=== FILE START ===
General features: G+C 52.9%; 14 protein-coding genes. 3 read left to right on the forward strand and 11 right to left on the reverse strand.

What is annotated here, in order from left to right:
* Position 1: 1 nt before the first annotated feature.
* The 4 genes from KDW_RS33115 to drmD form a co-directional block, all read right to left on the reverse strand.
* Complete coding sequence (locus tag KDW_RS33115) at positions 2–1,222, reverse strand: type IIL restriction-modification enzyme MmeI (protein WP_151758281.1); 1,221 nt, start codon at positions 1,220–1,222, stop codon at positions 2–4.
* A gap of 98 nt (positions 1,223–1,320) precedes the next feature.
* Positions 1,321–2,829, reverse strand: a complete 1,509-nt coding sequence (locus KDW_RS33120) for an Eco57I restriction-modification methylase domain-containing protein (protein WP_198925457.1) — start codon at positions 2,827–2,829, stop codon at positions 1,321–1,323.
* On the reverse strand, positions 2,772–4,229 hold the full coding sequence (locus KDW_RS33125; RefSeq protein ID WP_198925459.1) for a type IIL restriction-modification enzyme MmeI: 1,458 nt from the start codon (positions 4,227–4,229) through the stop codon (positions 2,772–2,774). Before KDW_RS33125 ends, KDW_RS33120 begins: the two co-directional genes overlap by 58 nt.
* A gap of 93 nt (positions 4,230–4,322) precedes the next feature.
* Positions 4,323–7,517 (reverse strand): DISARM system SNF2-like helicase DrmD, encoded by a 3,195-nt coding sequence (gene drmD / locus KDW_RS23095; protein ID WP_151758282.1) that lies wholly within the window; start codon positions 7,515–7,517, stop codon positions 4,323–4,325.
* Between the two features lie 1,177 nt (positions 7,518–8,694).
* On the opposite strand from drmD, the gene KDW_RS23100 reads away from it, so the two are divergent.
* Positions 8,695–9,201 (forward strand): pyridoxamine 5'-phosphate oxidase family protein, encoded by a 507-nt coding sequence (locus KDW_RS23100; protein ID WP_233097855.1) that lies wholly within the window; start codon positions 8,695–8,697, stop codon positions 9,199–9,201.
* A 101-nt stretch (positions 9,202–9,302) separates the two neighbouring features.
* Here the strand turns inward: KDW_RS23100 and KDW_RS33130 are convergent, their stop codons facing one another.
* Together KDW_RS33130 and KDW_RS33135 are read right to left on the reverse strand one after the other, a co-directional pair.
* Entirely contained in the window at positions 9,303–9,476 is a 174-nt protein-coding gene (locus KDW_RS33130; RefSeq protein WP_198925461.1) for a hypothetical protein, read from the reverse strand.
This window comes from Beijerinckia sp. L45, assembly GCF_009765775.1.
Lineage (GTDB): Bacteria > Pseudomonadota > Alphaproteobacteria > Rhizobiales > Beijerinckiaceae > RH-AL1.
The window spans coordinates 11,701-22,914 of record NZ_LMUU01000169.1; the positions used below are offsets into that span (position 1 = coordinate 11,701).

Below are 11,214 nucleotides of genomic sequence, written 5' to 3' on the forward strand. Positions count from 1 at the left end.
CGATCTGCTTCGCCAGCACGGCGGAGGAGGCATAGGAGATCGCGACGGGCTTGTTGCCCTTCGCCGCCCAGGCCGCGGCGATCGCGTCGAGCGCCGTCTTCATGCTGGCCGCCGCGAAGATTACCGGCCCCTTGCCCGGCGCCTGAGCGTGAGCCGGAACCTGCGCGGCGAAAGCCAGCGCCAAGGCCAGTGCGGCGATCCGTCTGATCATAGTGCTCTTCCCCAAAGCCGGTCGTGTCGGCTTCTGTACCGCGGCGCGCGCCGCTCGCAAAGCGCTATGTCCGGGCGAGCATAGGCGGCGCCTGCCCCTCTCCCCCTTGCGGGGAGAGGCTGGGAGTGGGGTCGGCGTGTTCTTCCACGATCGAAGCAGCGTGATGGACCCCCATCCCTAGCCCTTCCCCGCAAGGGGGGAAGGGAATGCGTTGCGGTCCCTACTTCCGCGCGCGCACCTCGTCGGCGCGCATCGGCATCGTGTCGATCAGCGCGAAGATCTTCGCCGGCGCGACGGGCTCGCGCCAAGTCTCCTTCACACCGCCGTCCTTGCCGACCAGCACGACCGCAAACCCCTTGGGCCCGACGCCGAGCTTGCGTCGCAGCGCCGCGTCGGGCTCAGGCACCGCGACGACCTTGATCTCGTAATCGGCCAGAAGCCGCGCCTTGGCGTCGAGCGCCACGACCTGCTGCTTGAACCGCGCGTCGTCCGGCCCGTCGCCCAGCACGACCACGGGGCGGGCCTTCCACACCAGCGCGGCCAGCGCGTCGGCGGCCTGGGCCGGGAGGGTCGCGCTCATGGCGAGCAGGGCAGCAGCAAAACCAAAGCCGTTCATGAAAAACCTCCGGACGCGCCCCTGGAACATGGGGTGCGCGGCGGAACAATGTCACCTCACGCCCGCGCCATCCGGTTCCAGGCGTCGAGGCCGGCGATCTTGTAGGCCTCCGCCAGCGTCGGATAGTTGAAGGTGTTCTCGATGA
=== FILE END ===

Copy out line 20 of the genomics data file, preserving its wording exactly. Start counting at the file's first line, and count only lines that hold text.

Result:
The window spans coordinates 11,701-22,914 of record NZ_LMUU01000169.1; the positions used below are offsets into that span (position 1 = coordinate 11,701).